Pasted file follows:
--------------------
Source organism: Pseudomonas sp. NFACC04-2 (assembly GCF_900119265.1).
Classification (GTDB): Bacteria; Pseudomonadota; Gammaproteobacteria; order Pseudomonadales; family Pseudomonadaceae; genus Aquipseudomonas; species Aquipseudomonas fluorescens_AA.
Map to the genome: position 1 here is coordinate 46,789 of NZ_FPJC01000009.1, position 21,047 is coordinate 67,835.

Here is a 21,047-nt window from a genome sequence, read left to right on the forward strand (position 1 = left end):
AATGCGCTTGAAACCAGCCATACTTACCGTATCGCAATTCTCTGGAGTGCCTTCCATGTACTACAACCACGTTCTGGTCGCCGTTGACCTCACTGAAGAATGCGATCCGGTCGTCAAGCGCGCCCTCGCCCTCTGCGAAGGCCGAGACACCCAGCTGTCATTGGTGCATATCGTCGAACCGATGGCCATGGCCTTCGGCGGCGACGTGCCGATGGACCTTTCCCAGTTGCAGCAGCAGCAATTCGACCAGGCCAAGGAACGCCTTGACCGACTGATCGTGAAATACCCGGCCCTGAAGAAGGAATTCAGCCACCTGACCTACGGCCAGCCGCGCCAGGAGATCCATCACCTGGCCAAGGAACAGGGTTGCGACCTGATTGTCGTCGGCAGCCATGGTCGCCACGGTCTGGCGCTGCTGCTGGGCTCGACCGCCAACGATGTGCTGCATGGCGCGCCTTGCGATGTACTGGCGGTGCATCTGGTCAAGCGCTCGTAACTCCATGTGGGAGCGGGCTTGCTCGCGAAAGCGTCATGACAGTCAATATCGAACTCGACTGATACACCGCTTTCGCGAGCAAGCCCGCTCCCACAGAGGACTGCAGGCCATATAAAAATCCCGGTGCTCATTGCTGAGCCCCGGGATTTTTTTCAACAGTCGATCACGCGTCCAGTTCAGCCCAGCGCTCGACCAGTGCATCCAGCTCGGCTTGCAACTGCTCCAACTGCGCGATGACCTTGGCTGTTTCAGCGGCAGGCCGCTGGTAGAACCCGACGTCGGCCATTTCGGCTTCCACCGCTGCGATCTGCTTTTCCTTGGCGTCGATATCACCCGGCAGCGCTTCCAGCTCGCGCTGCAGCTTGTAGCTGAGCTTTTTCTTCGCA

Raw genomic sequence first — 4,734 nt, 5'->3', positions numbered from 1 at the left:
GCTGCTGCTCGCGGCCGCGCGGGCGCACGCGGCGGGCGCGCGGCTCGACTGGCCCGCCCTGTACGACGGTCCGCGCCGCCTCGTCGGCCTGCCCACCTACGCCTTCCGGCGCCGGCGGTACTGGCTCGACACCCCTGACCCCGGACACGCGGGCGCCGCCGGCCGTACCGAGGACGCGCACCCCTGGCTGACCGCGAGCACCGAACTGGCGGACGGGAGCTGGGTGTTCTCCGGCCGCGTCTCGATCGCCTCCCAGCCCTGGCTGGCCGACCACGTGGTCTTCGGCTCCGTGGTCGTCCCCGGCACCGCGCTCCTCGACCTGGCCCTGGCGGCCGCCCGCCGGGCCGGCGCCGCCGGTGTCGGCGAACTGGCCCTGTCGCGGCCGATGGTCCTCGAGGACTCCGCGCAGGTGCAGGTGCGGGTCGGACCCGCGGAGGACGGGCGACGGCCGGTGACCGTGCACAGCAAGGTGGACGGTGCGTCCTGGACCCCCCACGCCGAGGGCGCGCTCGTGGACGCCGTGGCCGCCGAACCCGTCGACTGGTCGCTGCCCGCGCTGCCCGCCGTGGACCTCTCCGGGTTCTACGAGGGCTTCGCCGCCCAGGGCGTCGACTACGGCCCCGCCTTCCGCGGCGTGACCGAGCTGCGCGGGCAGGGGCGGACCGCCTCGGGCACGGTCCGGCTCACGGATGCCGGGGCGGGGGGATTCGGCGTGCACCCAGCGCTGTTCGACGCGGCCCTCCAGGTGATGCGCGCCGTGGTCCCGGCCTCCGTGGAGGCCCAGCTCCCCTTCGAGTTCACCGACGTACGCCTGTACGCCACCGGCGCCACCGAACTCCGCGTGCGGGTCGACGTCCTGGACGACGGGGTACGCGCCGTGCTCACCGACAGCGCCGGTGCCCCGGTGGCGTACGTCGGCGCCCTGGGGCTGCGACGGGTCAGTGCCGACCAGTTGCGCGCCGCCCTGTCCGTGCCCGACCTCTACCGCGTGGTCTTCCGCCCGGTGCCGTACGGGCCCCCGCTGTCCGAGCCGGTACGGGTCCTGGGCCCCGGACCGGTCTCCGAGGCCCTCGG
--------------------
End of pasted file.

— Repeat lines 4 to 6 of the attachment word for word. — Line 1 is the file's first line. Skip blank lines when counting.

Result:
Here is a 21,047-nt window from a genome sequence, read left to right on the forward strand (position 1 = left end):
AATGCGCTTGAAACCAGCCATACTTACCGTATCGCAATTCTCTGGAGTGCCTTCCATGTACTACAACCACGTTCTGGTCGCCGTTGACCTCACTGAAGAATGCGATCCGGTCGTCAAGCGCGCCCTCGCCCTCTGCGAAGGCCGAGACACCCAGCTGTCATTGGTGCATATCGTCGAACCGATGGCCATGGCCTTCGGCGGCGACGTGCCGATGGACCTTTCCCAGTTGCAGCAGCAGCAATTCGACCAGGCCAAGGAACGCCTTGACCGACTGATCGTGAAATACCCGGCCCTGAAGAAGGAATTCAGCCACCTGACCTACGGCCAGCCGCGCCAGGAGATCCATCACCTGGCCAAGGAACAGGGTTGCGACCTGATTGTCGTCGGCAGCCATGGTCGCCACGGTCTGGCGCTGCTGCTGGGCTCGACCGCCAACGATGTGCTGCATGGCGCGCCTTGCGATGTACTGGCGGTGCATCTGGTCAAGCGCTCGTAACTCCATGTGGGAGCGGGCTTGCTCGCGAAAGCGTCATGACAGTCAATATCGAACTCGACTGATACACCGCTTTCGCGAGCAAGCCCGCTCCCACAGAGGACTGCAGGCCATATAAAAATCCCGGTGCTCATTGCTGAGCCCCGGGATTTTTTTCAACAGTCGATCACGCGTCCAGTTCAGCCCAGCGCTCGACCAGTGCATCCAGCTCGGCTTGCAACTGCTCCAACTGCGCGATGACCTTGGCTGTTTCAGCGGCAGGCCGCTGGTAGAACCCGACGTCGGCCATTTCGGCTTCCACCGCTGCGATCTGCTTTTCCTTGGCGTCGATATCACCCGGCAGCGCTTCCAGCTCGCGCTGCAGCTTGTAGCTGAGCTTTTTCTTCGCA

Raw genomic sequence first — 4,734 nt, 5'->3', positions numbered from 1 at the left: